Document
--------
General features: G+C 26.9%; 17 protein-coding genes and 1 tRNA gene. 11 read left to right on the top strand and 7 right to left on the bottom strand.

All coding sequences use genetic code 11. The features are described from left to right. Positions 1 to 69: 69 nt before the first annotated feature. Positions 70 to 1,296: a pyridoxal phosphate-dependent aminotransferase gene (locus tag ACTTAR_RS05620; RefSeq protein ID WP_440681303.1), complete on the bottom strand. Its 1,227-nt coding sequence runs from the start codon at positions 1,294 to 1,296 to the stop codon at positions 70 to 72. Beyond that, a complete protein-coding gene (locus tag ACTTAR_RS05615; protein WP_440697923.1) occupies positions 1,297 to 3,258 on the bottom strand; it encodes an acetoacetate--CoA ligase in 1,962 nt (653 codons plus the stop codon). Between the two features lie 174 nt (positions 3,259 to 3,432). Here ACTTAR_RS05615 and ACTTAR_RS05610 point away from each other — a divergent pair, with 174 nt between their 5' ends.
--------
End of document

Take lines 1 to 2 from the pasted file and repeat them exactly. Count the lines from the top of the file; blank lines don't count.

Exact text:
General features: G+C 26.9%; 17 protein-coding genes and 1 tRNA gene. 11 read left to right on the top strand and 7 right to left on the bottom strand.

All coding sequences use genetic code 11. The features are described from left to right. Positions 1 to 69: 69 nt before the first annotated feature. Positions 70 to 1,296: a pyridoxal phosphate-dependent aminotransferase gene (locus tag ACTTAR_RS05620; RefSeq protein ID WP_440681303.1), complete on the bottom strand. Its 1,227-nt coding sequence runs from the start codon at positions 1,294 to 1,296 to the stop codon at positions 70 to 72. Beyond that, a complete protein-coding gene (locus tag ACTTAR_RS05615; protein WP_440697923.1) occupies positions 1,297 to 3,258 on the bottom strand; it encodes an acetoacetate--CoA ligase in 1,962 nt (653 codons plus the stop codon). Between the two features lie 174 nt (positions 3,259 to 3,432). Here ACTTAR_RS05615 and ACTTAR_RS05610 point away from each other — a divergent pair, with 174 nt between their 5' ends.